Present Conditions


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The growth of the underground is minimal, not many stations come about due to passenger decline.
Passenger decline on the underground is caused by the notion of “open road”. The number of people using vehicles increased bringing a slight decline in ridership for the next 20 years.

This was a traumatic decade for London as the inner city was depleting. This resulted in a drop in jobs causing unemployment to rise. As a result construction of stations was stagnant and ridership heavily declined.

Following the trauma of the 70s, the growth of the underground picked up, also resuming the upwards trend in passenger journeys.

After the prosperous period, infrastructure as well as ridership remains fairly constant for a period of time.

1995- 2000
During this period there was a large increase in line growth, including the extension of the Jubilee line to Stratford. It proved to be very successful due to the large increase in ridership following its completion, as it serviced a whole new area of London.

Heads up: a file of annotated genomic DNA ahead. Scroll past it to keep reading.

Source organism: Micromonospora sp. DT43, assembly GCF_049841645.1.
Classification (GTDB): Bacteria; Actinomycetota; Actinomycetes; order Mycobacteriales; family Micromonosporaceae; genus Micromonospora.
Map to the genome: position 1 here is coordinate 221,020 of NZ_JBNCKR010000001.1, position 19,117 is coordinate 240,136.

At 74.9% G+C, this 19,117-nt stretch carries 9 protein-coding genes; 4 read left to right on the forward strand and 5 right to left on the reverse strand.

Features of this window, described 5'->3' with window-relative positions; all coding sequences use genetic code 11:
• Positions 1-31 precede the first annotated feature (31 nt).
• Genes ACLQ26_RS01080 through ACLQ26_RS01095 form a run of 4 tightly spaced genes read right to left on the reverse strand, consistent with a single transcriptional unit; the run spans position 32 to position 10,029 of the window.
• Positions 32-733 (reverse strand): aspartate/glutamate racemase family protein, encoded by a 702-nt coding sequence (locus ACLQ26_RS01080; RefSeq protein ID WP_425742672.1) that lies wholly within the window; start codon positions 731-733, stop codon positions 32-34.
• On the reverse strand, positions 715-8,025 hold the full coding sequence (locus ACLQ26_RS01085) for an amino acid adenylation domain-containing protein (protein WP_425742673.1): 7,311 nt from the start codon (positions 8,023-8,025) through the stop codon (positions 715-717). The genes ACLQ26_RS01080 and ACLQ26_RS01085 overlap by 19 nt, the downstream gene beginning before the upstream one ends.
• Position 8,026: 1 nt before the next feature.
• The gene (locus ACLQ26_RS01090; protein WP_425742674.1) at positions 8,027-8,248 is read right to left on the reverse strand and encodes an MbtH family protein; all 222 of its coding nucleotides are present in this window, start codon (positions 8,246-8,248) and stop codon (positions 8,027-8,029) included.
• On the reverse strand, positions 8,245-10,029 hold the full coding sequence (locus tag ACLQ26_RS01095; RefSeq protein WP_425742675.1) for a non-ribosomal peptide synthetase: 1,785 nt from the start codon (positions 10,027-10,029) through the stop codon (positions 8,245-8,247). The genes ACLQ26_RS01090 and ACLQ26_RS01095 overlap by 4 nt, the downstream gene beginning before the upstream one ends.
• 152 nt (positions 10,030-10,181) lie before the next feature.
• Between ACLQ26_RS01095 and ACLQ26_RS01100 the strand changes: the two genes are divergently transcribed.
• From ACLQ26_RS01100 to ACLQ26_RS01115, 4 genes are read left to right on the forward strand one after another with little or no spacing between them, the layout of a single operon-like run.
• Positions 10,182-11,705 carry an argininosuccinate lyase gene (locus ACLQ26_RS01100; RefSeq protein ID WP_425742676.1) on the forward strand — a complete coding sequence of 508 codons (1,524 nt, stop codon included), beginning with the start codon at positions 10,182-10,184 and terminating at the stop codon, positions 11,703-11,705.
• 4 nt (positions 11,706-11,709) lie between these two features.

In more recent history the increase in stations appears to be minimal and well considered. Ridership has been much greater than the addition of minor stations can explain for. But we can note that the outward growth in population results in more people needing to commute using the tube.



A present day map to show the zoning of the London Underground fares geographically. Most opaque central layer being zone one, and most expensive decreasing outward.

Property Prices

Graphs showing the land value above the most congested tube lines through each zone. Highlighted area of each graph being the land value as the line passes through zone one. It is notable that this is the most valuable area of London.

This map shows the most expensive places to buy property in London. The lighter colour being the most expensive.

All the above maps support the idea of the London city center remaining in the same demographic area while the greater city spreads away from it.


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